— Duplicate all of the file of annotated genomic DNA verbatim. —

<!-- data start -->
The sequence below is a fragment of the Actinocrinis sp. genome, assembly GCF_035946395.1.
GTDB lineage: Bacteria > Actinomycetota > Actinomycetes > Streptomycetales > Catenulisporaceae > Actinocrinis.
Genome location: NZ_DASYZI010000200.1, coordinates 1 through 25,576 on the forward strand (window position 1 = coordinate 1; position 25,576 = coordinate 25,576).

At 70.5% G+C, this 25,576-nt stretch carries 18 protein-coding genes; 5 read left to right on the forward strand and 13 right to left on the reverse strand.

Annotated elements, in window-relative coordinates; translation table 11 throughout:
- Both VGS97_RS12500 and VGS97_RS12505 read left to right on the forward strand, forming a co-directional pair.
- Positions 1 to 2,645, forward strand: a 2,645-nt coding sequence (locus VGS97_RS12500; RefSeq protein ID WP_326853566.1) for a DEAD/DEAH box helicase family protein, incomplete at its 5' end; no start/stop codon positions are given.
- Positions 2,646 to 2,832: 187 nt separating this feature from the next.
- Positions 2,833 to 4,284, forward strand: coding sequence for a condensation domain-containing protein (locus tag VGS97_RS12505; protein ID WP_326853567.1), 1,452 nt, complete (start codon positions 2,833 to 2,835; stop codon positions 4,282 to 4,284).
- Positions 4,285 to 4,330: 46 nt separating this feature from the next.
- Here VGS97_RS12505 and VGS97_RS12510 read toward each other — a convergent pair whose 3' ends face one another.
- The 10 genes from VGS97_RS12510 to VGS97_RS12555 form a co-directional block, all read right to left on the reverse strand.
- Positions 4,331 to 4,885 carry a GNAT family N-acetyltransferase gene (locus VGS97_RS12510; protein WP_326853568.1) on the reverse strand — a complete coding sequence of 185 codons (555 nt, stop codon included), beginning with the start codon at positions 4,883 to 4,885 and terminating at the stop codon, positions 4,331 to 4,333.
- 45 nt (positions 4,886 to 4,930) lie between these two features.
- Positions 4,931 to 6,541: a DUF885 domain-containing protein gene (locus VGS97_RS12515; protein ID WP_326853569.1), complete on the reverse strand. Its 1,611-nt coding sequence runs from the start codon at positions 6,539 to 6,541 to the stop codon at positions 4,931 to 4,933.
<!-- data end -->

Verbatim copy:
The sequence below is a fragment of the Actinocrinis sp. genome, assembly GCF_035946395.1.
GTDB lineage: Bacteria > Actinomycetota > Actinomycetes > Streptomycetales > Catenulisporaceae > Actinocrinis.
Genome location: NZ_DASYZI010000200.1, coordinates 1 through 25,576 on the forward strand (window position 1 = coordinate 1; position 25,576 = coordinate 25,576).

At 70.5% G+C, this 25,576-nt stretch carries 18 protein-coding genes; 5 read left to right on the forward strand and 13 right to left on the reverse strand.

Annotated elements, in window-relative coordinates; translation table 11 throughout:
- Both VGS97_RS12500 and VGS97_RS12505 read left to right on the forward strand, forming a co-directional pair.
- Positions 1 to 2,645, forward strand: a 2,645-nt coding sequence (locus VGS97_RS12500; RefSeq protein ID WP_326853566.1) for a DEAD/DEAH box helicase family protein, incomplete at its 5' end; no start/stop codon positions are given.
- Positions 2,646 to 2,832: 187 nt separating this feature from the next.
- Positions 2,833 to 4,284, forward strand: coding sequence for a condensation domain-containing protein (locus tag VGS97_RS12505; protein ID WP_326853567.1), 1,452 nt, complete (start codon positions 2,833 to 2,835; stop codon positions 4,282 to 4,284).
- Positions 4,285 to 4,330: 46 nt separating this feature from the next.
- Here VGS97_RS12505 and VGS97_RS12510 read toward each other — a convergent pair whose 3' ends face one another.
- The 10 genes from VGS97_RS12510 to VGS97_RS12555 form a co-directional block, all read right to left on the reverse strand.
- Positions 4,331 to 4,885 carry a GNAT family N-acetyltransferase gene (locus VGS97_RS12510; protein WP_326853568.1) on the reverse strand — a complete coding sequence of 185 codons (555 nt, stop codon included), beginning with the start codon at positions 4,883 to 4,885 and terminating at the stop codon, positions 4,331 to 4,333.
- 45 nt (positions 4,886 to 4,930) lie between these two features.
- Positions 4,931 to 6,541: a DUF885 domain-containing protein gene (locus VGS97_RS12515; protein ID WP_326853569.1), complete on the reverse strand. Its 1,611-nt coding sequence runs from the start codon at positions 6,539 to 6,541 to the stop codon at positions 4,931 to 4,933.